There’s really not much in our day-to-day life that is not influenced by modern day screen-printing. Whether it’s your iPad, computer monitor, bicycle, or the golf shirt you’re wearing – virtually everything we use on a regular basis is screen printed with something: a name; or a logo; or a slogan. Screen-printing has become so prevalent today, that everywhere we look, we see an example. In fact, things that aren’t readily visible to the eye have been screen-printed – like all the electronic products we use at home and at work – each of them has a printed circuit board (PCB) that supports the wiring and connections – and yes, the PCB is screen-printed.
Screen-printing has come a long way, and the so-called “manual” printing processes have long been abandoned. What used to be called “silk screen” printing has been radically transformed into a high-tech industry with state-of-the-art equipment, and automated techniques. Today, the industry flourishes with semi-automatic and fully automatic machinery, and with potential to print on anything and everything. We’re not talking any more about posters, signs, and flags – screen-printing is now common in graphic and design applications that include wood, glass and plastic, with brilliant colours and long lasting quality images.
Screen-printing allows for production versatility; for high-end colour retention; for indoor AND outdoor applications; and for quality results on practically every surface, including textiles. In the industry today, dozens of different presses are used, each for a unique application, purpose, or function: super-large presses for giant graphic applications; multi-colour “rotary” printers for textile printing; and special equipment for printing in tandem with other imaging process like offset or digital ink-jet. And once again, the applications are limitless: from retail packaging to children’s toys, and from sporting goods to fine-art printing (serigraphy).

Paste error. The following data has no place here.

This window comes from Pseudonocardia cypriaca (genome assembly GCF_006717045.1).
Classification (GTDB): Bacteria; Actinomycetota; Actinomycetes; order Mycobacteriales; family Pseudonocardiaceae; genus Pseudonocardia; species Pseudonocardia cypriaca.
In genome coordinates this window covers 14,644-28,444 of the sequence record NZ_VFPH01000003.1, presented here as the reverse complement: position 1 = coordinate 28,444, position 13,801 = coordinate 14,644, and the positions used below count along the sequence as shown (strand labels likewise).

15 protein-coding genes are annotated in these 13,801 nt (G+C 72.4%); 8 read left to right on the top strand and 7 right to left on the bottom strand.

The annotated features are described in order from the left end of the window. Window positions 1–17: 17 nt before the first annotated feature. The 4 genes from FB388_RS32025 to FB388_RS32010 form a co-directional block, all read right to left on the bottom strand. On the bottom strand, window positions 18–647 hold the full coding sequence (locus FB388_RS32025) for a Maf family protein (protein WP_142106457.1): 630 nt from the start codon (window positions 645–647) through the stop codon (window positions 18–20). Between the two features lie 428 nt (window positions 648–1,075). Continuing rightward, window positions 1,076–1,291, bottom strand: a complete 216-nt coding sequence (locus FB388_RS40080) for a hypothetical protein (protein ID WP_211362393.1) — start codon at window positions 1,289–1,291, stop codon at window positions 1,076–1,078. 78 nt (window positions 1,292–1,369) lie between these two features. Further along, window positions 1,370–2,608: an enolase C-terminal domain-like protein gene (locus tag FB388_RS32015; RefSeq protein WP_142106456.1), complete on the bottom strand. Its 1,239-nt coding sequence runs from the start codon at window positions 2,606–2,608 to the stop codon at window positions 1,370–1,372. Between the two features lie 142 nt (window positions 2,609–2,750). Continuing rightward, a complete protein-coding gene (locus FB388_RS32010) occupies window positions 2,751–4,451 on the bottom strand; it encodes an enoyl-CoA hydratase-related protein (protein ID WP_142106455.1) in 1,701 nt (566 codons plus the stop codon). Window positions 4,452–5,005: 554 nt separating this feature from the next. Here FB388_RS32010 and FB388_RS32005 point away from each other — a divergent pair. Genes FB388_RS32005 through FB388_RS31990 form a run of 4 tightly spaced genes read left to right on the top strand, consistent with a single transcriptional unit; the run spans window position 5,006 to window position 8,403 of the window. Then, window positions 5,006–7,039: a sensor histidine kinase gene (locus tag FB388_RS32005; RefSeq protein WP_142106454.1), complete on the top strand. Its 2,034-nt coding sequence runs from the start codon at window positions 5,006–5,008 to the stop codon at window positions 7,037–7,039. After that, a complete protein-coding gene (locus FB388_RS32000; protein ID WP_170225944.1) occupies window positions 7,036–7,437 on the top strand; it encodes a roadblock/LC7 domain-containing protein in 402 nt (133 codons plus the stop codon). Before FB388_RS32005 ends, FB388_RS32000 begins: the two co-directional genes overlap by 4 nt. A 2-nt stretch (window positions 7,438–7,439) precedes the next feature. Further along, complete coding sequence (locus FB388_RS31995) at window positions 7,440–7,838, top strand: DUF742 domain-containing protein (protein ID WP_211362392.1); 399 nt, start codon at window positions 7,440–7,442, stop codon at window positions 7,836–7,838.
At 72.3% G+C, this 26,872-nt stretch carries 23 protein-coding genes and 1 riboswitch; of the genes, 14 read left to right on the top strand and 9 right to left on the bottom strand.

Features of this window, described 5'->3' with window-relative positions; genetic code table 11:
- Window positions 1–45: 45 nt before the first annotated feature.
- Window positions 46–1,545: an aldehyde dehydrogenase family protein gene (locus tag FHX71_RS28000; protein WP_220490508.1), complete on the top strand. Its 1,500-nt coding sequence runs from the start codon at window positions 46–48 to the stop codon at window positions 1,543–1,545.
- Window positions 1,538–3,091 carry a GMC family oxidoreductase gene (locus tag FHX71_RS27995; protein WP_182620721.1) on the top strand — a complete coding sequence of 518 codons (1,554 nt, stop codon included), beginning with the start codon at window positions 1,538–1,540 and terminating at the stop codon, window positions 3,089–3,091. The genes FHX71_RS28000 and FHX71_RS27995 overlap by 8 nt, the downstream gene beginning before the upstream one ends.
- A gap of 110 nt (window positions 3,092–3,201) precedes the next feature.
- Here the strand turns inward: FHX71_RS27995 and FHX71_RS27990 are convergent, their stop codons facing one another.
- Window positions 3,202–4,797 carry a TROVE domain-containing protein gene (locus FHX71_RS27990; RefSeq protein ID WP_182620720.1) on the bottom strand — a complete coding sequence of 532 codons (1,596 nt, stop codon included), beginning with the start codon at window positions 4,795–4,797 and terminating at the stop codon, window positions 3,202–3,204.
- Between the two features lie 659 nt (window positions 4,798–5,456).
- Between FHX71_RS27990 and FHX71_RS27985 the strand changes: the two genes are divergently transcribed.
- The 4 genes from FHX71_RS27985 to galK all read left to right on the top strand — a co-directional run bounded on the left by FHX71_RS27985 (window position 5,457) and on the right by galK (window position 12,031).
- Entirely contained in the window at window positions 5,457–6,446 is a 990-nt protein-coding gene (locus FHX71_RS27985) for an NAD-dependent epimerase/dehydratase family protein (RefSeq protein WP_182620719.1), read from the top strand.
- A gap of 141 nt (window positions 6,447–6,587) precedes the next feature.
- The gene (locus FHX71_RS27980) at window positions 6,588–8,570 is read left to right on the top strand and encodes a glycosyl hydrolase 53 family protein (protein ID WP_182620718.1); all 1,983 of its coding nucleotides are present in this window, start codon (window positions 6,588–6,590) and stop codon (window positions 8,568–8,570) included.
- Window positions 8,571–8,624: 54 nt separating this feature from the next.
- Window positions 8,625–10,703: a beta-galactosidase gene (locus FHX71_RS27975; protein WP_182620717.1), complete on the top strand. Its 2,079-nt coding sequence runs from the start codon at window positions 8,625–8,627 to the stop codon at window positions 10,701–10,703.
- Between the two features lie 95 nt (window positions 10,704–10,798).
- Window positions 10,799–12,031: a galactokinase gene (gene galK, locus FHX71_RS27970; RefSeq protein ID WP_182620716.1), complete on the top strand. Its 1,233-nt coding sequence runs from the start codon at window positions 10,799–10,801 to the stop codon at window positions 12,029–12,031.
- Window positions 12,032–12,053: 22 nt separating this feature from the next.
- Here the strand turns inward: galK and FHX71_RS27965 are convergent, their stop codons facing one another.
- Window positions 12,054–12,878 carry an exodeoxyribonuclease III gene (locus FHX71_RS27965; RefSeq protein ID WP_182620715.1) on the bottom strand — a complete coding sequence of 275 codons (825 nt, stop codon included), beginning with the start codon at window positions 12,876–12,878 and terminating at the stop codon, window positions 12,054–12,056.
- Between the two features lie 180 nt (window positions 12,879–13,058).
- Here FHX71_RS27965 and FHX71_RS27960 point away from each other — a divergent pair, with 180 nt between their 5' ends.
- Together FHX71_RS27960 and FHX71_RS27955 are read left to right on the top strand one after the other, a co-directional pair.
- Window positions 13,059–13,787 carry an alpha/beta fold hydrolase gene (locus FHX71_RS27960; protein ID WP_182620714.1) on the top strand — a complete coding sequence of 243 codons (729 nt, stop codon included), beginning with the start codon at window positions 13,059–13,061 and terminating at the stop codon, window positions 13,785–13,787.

The advancement in screen-printing technologies has generated production methods that are fully automated (less labor), more cost effective (better bottom-line), and with finished results that deliver customer satisfaction every time. As far as printing surfaces, everything is possible – semi-rigid and rigid substances are printable, as are unconventional shapes and sizes, not to mention exceptional substances like glass, ceramic, or plastic. In terms of inks and varnishes, great gains have been made with new chemicals and solvents currently in use, especially with regard to the dangerous and hazardous compounds no longer permitted.
In the North American marketplace, many progressive companies have been opting for a “total printing solution” for their customers. It’s an opportunity to combine screen-printing, offset, and digital printing under one roof, and to accommodate increasing customer demands. The “total” approach (a trend among offset printers and packaging printers) allows for an in-house production capability that is all-inclusive, and without the need to outsource. Not only does this service capacity satisfy wide-ranging customer needs, it also contributes to a bottom-line profitability in a businesses environment that is already highly competitive.
In today’s screen-print industry, the only thing reminiscent of the “olden days” is the over-arching need to satisfy the customer. And these days, those needs and demands are magnified. Customers, large and small, want the highest quality printing, the fastest turnaround possible, and total precision and exactness in the final product.